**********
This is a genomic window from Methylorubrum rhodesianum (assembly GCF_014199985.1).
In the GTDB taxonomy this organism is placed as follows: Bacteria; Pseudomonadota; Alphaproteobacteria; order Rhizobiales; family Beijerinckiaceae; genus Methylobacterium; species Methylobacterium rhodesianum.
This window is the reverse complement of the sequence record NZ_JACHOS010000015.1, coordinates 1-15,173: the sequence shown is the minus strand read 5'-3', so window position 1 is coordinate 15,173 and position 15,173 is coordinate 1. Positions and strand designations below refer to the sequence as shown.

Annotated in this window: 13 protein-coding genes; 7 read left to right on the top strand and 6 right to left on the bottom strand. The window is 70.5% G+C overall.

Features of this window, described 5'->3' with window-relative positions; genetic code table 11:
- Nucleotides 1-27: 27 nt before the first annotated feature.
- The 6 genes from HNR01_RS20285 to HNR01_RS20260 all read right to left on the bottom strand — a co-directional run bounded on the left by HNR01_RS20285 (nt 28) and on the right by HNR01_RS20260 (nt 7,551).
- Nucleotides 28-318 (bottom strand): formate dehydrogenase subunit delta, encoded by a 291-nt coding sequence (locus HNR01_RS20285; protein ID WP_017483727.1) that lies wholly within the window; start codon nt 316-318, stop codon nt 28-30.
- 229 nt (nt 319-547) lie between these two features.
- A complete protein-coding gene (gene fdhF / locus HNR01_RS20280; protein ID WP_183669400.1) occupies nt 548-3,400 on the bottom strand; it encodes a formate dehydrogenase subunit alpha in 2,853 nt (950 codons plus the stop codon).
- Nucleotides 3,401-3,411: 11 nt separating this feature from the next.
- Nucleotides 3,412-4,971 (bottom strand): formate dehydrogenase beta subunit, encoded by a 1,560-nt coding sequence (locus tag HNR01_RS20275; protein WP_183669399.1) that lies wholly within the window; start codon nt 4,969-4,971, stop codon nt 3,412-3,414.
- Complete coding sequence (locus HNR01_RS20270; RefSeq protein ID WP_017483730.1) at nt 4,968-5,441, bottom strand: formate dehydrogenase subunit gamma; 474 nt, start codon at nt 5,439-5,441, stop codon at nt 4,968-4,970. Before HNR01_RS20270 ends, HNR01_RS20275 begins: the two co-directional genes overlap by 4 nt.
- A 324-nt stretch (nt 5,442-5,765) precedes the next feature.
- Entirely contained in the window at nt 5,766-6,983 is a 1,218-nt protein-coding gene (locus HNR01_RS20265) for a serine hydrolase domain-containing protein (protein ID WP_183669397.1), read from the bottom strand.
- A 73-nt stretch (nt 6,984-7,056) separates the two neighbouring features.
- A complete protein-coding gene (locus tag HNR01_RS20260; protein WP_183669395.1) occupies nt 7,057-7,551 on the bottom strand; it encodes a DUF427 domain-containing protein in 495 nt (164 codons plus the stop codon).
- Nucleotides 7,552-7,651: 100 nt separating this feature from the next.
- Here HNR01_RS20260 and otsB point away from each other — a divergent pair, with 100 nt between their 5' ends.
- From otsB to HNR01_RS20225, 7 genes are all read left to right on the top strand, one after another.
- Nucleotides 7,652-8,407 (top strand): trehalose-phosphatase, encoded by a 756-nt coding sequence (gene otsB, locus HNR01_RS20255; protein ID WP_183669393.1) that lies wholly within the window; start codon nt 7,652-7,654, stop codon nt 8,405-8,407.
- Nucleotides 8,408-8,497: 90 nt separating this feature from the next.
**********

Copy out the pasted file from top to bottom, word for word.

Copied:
This is a genomic window from Methylorubrum rhodesianum (assembly GCF_014199985.1).
In the GTDB taxonomy this organism is placed as follows: Bacteria; Pseudomonadota; Alphaproteobacteria; order Rhizobiales; family Beijerinckiaceae; genus Methylobacterium; species Methylobacterium rhodesianum.
This window is the reverse complement of the sequence record NZ_JACHOS010000015.1, coordinates 1-15,173: the sequence shown is the minus strand read 5'-3', so window position 1 is coordinate 15,173 and position 15,173 is coordinate 1. Positions and strand designations below refer to the sequence as shown.

Annotated in this window: 13 protein-coding genes; 7 read left to right on the top strand and 6 right to left on the bottom strand. The window is 70.5% G+C overall.

Features of this window, described 5'->3' with window-relative positions; genetic code table 11:
- Nucleotides 1-27: 27 nt before the first annotated feature.
- The 6 genes from HNR01_RS20285 to HNR01_RS20260 all read right to left on the bottom strand — a co-directional run bounded on the left by HNR01_RS20285 (nt 28) and on the right by HNR01_RS20260 (nt 7,551).
- Nucleotides 28-318 (bottom strand): formate dehydrogenase subunit delta, encoded by a 291-nt coding sequence (locus HNR01_RS20285; protein ID WP_017483727.1) that lies wholly within the window; start codon nt 316-318, stop codon nt 28-30.
- 229 nt (nt 319-547) lie between these two features.
- A complete protein-coding gene (gene fdhF / locus HNR01_RS20280; protein ID WP_183669400.1) occupies nt 548-3,400 on the bottom strand; it encodes a formate dehydrogenase subunit alpha in 2,853 nt (950 codons plus the stop codon).
- Nucleotides 3,401-3,411: 11 nt separating this feature from the next.
- Nucleotides 3,412-4,971 (bottom strand): formate dehydrogenase beta subunit, encoded by a 1,560-nt coding sequence (locus tag HNR01_RS20275; protein WP_183669399.1) that lies wholly within the window; start codon nt 4,969-4,971, stop codon nt 3,412-3,414.
- Complete coding sequence (locus HNR01_RS20270; RefSeq protein ID WP_017483730.1) at nt 4,968-5,441, bottom strand: formate dehydrogenase subunit gamma; 474 nt, start codon at nt 5,439-5,441, stop codon at nt 4,968-4,970. Before HNR01_RS20270 ends, HNR01_RS20275 begins: the two co-directional genes overlap by 4 nt.
- A 324-nt stretch (nt 5,442-5,765) precedes the next feature.
- Entirely contained in the window at nt 5,766-6,983 is a 1,218-nt protein-coding gene (locus HNR01_RS20265) for a serine hydrolase domain-containing protein (protein ID WP_183669397.1), read from the bottom strand.
- A 73-nt stretch (nt 6,984-7,056) separates the two neighbouring features.
- A complete protein-coding gene (locus tag HNR01_RS20260; protein WP_183669395.1) occupies nt 7,057-7,551 on the bottom strand; it encodes a DUF427 domain-containing protein in 495 nt (164 codons plus the stop codon).
- Nucleotides 7,552-7,651: 100 nt separating this feature from the next.
- Here HNR01_RS20260 and otsB point away from each other — a divergent pair, with 100 nt between their 5' ends.
- From otsB to HNR01_RS20225, 7 genes are all read left to right on the top strand, one after another.
- Nucleotides 7,652-8,407 (top strand): trehalose-phosphatase, encoded by a 756-nt coding sequence (gene otsB, locus HNR01_RS20255; protein ID WP_183669393.1) that lies wholly within the window; start codon nt 7,652-7,654, stop codon nt 8,405-8,407.
- Nucleotides 8,408-8,497: 90 nt separating this feature from the next.